Armenian PM Accuses Azerbaijan of ‘Genocide’ Over Nagorno-Karabakh Blockade

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Armenian Prime Minister Nikol Pashinyan has accused Azerbaijan of preparing a genocide against the ethnic Armenians living in the disputed region of Nagorno-Karabakh. He said that Azerbaijan’s blockade of the only road connecting Armenia to Nagorno-Karabakh is a deliberate attempt to starve and destroy the population of about 120,000 people.

Nagorno-Karabakh is a mountainous territory within Azerbaijan that has been under the control of ethnic Armenian forces backed by Armenia since a separatist war ended in 1994. In 2020, a six-week war erupted between Armenia and Azerbaijan over the region, resulting in Azerbaijan regaining control of most of the surrounding areas and some parts of Nagorno-Karabakh itself. A ceasefire agreement was brokered by Russia, which deployed peacekeeping troops to the region.

However, tensions have remained high since then, with both sides accusing each other of violating the ceasefire and human rights. Armenia has also complained that Azerbaijan has not allowed humanitarian aid and supplies to reach Nagorno-Karabakh through the only road that links it to Armenia, known as the Lachin corridor. Armenia says that this road is vital for the survival and security of the people in Nagorno-Karabakh, who are facing shortages of food, medicine, water, electricity and other essentials.

Pashinyan made his allegations of genocide on Friday, saying that “Azerbaijan is preparing the genocide of Armenians in Nagorno-Karabakh” . He also said that Baku’s actions pose “a threat to security” in the South Caucasus region. He called on the international community to intervene and pressure Azerbaijan to lift the blockade and respect the rights of the ethnic Armenians in Nagorno-Karabakh.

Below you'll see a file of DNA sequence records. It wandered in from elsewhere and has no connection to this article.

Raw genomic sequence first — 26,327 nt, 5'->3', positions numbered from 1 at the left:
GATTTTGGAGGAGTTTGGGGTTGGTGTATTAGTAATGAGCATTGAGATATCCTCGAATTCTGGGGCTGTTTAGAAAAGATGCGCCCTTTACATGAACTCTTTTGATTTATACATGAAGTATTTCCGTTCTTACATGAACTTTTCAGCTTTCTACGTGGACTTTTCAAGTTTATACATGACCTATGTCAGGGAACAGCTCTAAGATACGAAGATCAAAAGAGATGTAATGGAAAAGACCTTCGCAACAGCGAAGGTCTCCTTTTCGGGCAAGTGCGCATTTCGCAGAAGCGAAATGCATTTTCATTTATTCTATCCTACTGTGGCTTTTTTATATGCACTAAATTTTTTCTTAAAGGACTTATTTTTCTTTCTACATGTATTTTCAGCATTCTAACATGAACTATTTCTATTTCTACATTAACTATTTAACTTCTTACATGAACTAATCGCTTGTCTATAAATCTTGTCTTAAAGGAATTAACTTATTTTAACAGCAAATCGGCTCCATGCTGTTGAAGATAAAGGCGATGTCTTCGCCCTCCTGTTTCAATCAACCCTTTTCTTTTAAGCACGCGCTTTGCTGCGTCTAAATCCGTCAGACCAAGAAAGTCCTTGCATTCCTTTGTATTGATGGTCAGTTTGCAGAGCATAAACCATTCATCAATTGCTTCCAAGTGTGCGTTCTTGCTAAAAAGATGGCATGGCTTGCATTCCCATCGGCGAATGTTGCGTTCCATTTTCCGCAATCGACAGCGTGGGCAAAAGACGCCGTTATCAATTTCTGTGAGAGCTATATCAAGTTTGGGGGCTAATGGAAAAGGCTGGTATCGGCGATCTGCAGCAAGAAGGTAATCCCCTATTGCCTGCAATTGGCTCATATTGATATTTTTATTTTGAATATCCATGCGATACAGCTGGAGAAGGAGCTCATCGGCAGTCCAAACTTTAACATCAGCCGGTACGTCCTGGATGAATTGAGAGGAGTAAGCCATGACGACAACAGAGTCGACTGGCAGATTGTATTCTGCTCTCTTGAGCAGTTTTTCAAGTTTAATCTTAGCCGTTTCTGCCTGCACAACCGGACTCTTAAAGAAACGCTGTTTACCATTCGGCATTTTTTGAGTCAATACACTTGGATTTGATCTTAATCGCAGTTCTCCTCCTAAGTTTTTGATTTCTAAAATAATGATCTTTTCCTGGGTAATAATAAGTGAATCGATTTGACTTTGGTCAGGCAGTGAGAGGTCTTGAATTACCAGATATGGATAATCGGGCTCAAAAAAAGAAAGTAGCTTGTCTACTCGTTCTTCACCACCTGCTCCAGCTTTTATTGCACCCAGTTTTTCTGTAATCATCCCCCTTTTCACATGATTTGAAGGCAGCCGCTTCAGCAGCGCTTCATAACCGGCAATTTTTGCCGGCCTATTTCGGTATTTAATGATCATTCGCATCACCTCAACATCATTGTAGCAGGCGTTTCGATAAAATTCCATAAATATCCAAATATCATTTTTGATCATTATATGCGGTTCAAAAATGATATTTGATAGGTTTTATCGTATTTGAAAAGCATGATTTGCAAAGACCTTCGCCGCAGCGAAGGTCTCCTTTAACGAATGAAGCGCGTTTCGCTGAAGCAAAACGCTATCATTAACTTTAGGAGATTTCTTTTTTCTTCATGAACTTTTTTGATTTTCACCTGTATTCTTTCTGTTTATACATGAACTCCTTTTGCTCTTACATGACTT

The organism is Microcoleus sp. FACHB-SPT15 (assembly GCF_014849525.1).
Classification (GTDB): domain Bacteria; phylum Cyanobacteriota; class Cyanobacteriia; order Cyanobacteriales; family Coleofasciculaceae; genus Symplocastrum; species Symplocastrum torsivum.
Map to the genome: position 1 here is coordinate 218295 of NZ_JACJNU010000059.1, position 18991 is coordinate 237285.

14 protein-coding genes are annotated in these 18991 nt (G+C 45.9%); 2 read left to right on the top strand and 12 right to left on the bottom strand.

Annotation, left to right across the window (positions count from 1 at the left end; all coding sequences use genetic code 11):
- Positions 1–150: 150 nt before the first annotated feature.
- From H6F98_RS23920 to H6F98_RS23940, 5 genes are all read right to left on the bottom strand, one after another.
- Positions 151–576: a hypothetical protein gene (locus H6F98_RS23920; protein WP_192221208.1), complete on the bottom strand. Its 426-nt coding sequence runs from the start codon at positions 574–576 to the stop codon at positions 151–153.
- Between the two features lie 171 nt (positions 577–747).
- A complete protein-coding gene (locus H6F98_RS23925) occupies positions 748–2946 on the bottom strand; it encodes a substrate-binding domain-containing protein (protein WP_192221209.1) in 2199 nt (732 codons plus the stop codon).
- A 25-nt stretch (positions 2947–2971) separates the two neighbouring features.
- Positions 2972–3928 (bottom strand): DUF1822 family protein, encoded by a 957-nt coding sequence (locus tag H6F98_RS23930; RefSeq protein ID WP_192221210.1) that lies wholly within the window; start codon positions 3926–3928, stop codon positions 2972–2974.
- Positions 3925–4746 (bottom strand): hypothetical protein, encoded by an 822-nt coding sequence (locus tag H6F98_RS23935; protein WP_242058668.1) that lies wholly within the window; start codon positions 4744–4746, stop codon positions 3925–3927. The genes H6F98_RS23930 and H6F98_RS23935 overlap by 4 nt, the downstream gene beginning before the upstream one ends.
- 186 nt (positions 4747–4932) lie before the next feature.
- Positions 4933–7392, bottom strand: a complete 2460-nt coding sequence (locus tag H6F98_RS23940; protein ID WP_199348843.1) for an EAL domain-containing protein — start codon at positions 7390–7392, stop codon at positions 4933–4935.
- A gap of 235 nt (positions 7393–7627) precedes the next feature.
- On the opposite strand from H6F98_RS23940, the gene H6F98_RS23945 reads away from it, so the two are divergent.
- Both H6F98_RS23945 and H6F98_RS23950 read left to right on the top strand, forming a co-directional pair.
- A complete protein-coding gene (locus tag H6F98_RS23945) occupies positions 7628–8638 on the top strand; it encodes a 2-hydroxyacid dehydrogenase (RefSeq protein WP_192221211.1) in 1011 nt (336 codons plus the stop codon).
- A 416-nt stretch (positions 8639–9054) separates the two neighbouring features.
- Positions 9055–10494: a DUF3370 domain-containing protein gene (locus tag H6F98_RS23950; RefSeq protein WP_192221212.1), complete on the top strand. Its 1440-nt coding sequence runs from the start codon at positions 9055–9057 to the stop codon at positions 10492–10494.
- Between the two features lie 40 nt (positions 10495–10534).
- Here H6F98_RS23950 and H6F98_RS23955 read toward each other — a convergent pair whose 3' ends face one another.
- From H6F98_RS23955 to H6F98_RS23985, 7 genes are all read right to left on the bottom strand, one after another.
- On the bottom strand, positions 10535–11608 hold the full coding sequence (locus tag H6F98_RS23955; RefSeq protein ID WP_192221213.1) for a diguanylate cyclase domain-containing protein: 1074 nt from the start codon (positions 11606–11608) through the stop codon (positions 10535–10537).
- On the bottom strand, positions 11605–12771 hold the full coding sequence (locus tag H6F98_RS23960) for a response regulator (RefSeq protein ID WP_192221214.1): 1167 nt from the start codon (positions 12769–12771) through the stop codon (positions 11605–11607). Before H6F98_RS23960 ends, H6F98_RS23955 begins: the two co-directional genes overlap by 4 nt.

Pashinyan’s claims were echoed by Luis Moreno Ocampo, the former chief prosecutor of the International Criminal Court (ICC), who issued a report on Tuesday warning that Azerbaijan is committing genocide by inflicting conditions of life calculated to bring about the physical destruction of the ethnic Armenians in Nagorno-Karabakh. He urged the UN Security Council to refer the matter to the ICC and take action to prevent further atrocities.

Azerbaijan has denied any wrongdoing and accused Armenia of spreading false information and propaganda. It says that it has the right to control its own territory and that it is providing humanitarian assistance to all civilians in Nagorno-Karabakh, regardless of their ethnicity. It also says that it is complying with the ceasefire agreement and cooperating with the Russian peacekeepers.

The conflict over Nagorno-Karabakh has been one of the longest-running and most intractable disputes in the former Soviet Union. It has claimed thousands of lives and displaced hundreds of thousands of people. It has also strained relations between Armenia and Azerbaijan, as well as their regional allies, such as Russia, Turkey and Iran. The international community has called for a peaceful and lasting solution to the conflict, but so far, no progress has been made.

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